To be fair, most of the stuff that isn't pretty pictures goes past me. However, one thing he did do was completely eliminate the validity of the (Nobel-prize winning) Black-Scholes model.
So we have E. Fama (another Nobel prize winner) with his efficient market hypothesis, stating that in a perfectly rational market, prices are random. The loophole for economic theorists, and the basis for Black-Scholes, was that price variances were thought to be predictable. Prices were random, but their fluctuations were generally not, and could be modeled as a Gaussian distribution. Mandelbrot suggested that this a soothing inaccuracy: prices were capable of varying much more wildly than that. He suggested that a Pareto distribution was more accurate.
So then we have one of the more fundamental problems in Economics: it is not a science. It's more of a cult for math geeks, in my opinion. If you can't prove that markets follow a Pareto distribution (implying an unpredictably-random price volatility), then why should economists listen to you? Black-Scholes gives them partial results, and that's better than nothing, right?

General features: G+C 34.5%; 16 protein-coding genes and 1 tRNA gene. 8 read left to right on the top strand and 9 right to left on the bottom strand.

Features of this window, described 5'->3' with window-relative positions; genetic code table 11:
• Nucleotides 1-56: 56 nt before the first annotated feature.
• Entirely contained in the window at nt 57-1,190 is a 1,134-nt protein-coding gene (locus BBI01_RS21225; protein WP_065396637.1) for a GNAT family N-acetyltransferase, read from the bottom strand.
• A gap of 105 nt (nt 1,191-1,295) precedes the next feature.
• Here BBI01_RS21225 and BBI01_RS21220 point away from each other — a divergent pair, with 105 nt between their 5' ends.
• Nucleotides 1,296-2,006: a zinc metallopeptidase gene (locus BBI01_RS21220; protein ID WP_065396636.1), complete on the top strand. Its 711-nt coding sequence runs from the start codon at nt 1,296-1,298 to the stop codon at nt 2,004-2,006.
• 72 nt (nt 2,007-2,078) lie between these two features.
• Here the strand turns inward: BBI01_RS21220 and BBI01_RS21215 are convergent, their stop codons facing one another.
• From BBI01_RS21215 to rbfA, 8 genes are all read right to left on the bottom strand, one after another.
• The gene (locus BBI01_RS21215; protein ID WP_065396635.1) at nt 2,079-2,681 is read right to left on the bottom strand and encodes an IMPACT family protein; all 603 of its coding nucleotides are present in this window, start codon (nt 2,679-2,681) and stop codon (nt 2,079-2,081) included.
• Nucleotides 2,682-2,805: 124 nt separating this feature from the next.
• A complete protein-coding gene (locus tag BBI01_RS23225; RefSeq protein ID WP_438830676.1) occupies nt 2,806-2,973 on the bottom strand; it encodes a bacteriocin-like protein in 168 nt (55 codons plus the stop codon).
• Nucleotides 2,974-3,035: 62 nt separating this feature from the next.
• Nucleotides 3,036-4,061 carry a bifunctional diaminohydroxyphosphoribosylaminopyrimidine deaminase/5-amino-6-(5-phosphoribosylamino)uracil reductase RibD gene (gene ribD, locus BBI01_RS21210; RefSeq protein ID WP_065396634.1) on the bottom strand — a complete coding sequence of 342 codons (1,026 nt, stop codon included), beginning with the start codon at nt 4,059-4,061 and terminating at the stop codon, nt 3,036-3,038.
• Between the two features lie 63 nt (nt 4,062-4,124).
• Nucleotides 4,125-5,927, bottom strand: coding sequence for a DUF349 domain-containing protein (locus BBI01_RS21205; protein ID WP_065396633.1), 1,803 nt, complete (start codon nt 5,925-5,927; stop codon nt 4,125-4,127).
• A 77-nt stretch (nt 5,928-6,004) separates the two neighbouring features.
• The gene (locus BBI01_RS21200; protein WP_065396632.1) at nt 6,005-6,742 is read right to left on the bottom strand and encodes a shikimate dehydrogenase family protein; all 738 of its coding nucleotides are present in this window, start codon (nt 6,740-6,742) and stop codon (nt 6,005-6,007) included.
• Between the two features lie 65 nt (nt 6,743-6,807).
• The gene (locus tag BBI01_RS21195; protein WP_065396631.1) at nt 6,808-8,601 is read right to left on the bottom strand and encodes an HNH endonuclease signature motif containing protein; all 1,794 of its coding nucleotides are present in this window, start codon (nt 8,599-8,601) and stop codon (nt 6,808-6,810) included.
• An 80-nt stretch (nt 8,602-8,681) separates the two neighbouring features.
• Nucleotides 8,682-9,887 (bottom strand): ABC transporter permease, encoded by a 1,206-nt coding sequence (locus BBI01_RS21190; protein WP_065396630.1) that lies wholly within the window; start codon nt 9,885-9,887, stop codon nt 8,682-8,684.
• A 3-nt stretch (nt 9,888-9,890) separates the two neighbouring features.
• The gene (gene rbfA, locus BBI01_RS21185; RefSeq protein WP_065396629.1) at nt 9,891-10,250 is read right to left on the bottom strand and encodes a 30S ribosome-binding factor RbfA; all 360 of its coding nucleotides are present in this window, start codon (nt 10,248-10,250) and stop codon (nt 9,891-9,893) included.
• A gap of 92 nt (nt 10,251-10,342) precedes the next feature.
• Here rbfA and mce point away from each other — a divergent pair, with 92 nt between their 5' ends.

B. Mandelbrot: The Misbehavior of Markets: A Fractal View of Financial Turbulence
"I'm not asking for anything exorbitant. I ask only for $1 per year more than the salary of anyone else here, as a token of recognition that I am a better mathematician than anyone else in the department."
D said that he would think it over.
During their next meeting, M asked D what he thought of his proposal. D replied that after the deepest consideration, he had decided against it.
"Why?" M wanted to know.
"Because the reason for paying you that additional dollar isn't true," D replied.